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Wall Street Journal, February 18, 2009 article


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FEBRUARY 18, 2009

Limits on Pay Left Unclear in New Law

Executive-pay restrictions in the economic stimulus package could reach much further into the ranks of affected companies than previously believed, depending on how a crucial but confusingly written provision is interpreted, lawyers and compensation consultants said.

Meanwhile, consternation about the new pay restrictions continued to grow, with some financial-industry insiders predicting an upheaval in industry compensation structures and a slow brain drain from affected firms.

The stimulus bill, which was signed into law Tuesday by President Barack Obama, contains a provision that limits bonus payments to no more than one-third of annual total compensation at banks and other companies that have taken federal bailout money. For the biggest such institutions, the limit affects the five top officers, plus the 20 next most highly compensated employees -- effectively the 25 highest-paid people at an institution.

But the law doesn't define how those 25 are to be identified. It leaves the details to the Treasury Department, which is supposed to announce interpretive rules in the coming weeks.

One possible interpretation, according to lawyers, results in an oddly circular effect that could cap pay for everybody. If a bank identifies the 25 people it intends to pay the most this year, then restricts their pay, that group no longer would be this year's 25 highest paid. Then 25 new people would become the highest paid, and their bonuses will have to be capped, and so forth.

Another possibility is that a bank could cap the pay of the 25 who earned the most in 2008. Those people likely would no longer be the highest paid in 2009. But that means a different group would have that distinction, and this second group's pay would then be capped the following year, while the first group's pay would be uncapped.

The result could be a "weird game of leapfrog" in which groups of 25 executives trade places as the highest paid every year, said Christian Chandler, an executive-compensation attorney at Hogan & Hartson LLP in Washington.

A senior executive responsible for human resources at an investment bank that has taken federal bailout money pointed out that many of the 25 people at his firm who made the most in 2008 no longer work there. "This [provision] is completely unworkable," the executive said. "It's creating mass confusion."

Other lawyers predicted potential gamesmanship, in which affected institutions quietly promise to pay capped executives more in coming years, or pick sacrificial executives to be this year's "highest paid." One said the Treasury might have to issue anti-abuse legislation.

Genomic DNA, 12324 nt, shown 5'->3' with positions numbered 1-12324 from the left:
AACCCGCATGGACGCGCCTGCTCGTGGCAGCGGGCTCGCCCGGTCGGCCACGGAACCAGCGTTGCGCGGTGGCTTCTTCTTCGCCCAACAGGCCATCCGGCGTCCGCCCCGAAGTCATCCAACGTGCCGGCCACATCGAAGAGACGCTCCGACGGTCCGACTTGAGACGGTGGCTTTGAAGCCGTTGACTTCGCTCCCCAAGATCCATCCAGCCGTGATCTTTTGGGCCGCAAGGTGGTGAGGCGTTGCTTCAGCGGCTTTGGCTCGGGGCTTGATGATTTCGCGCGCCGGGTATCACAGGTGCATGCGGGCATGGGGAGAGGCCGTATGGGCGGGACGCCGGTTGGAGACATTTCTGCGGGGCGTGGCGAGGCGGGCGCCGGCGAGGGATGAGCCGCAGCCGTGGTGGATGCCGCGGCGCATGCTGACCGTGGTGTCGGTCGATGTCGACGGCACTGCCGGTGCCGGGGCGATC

A Treasury official said details of the executive-pay plan were still being worked out, but added that the administration thinks there's enough wiggle room in the law to prevent unintended consequences or damage to the broader goal of restoring stability to the nation's financial system.

Some experts and industry insiders predicted unintended consequences nonetheless. Typically, big banks and Wall Street firms have paid their top earners a small salary, but offered the potential to earn a large bonus depending on performance. By being forced to cap bonuses, banks will have no choice but to ratchet up salaries, some predict.

"To be put in a situation where you're limiting performance-based compensation is the dumbest thing you can do," said the senior executive at the investment bank. "Everything that shareholder advocates have been seeking for years is thrown out the window."

This executive offered a hypothetical example of a head of commodities trading paid $10 million in 2008, only $250,000 of which represented salary. "If you want to keep this commodities trader, you have to increase his salary to $8 million," he said. But the trader collects that substantial sum even though "you have no idea about his total performance for the year" -- and the firm can't recoup his salary if his performance falls short, the executive said.

Alan Johnson, managing director of Johnson Associates Inc., a New York compensation consultancy that advises Wall Street firms, predicted that the legislation as written would result in a mass exodus of top earners. "Who would stay for a 90% pay cut?" Mr. Johnson asked.

James F. Reda, another New York pay consultant, agreed that there could be a talent exodus, but he said it would likely be a "brain trickle, not a brain drain." There aren't many firms hiring, he said, and ex-bankers who want to strike out on their own may find it difficult to raise capital to back them.

Write to Mark Maremont at and Joann S. Lublin at



Printed in The Wall Street Journal, page A4

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